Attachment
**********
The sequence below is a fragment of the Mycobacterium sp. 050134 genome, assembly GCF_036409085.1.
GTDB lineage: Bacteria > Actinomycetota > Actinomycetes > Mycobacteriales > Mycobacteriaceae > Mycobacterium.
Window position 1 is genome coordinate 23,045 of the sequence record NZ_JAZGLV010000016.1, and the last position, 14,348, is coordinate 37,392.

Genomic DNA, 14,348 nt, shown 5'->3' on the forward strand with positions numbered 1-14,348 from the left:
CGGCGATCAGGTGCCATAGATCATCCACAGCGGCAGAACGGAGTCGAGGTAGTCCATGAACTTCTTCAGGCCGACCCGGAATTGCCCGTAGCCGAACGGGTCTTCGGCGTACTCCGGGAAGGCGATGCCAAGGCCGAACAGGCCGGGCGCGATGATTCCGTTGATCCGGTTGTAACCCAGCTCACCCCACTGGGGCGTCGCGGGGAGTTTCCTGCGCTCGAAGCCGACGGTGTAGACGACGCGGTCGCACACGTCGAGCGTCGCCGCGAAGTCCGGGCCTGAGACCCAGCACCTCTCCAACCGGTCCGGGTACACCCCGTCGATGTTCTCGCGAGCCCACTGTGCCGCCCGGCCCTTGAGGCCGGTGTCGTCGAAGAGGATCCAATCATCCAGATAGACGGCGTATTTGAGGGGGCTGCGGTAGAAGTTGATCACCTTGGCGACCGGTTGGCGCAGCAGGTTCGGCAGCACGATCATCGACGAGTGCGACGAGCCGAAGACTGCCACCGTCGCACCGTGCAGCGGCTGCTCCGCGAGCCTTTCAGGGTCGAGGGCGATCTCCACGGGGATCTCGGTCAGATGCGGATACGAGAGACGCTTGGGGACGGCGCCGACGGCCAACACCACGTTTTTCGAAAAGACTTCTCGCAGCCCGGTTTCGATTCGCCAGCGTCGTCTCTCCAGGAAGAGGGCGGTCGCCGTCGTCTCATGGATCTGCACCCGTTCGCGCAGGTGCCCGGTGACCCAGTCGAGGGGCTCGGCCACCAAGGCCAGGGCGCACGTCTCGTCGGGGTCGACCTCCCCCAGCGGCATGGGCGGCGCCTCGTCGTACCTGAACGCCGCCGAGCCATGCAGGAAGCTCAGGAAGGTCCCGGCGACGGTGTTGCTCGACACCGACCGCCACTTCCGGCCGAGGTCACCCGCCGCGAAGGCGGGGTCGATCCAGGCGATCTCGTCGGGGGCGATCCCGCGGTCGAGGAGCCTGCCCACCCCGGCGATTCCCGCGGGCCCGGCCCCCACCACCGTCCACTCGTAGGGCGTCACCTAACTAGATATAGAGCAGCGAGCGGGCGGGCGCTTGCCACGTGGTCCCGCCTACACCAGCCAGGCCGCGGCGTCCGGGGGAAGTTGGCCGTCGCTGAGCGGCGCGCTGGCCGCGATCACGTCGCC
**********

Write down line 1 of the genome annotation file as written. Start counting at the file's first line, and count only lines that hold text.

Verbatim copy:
The sequence below is a fragment of the Mycobacterium sp. 050134 genome, assembly GCF_036409085.1.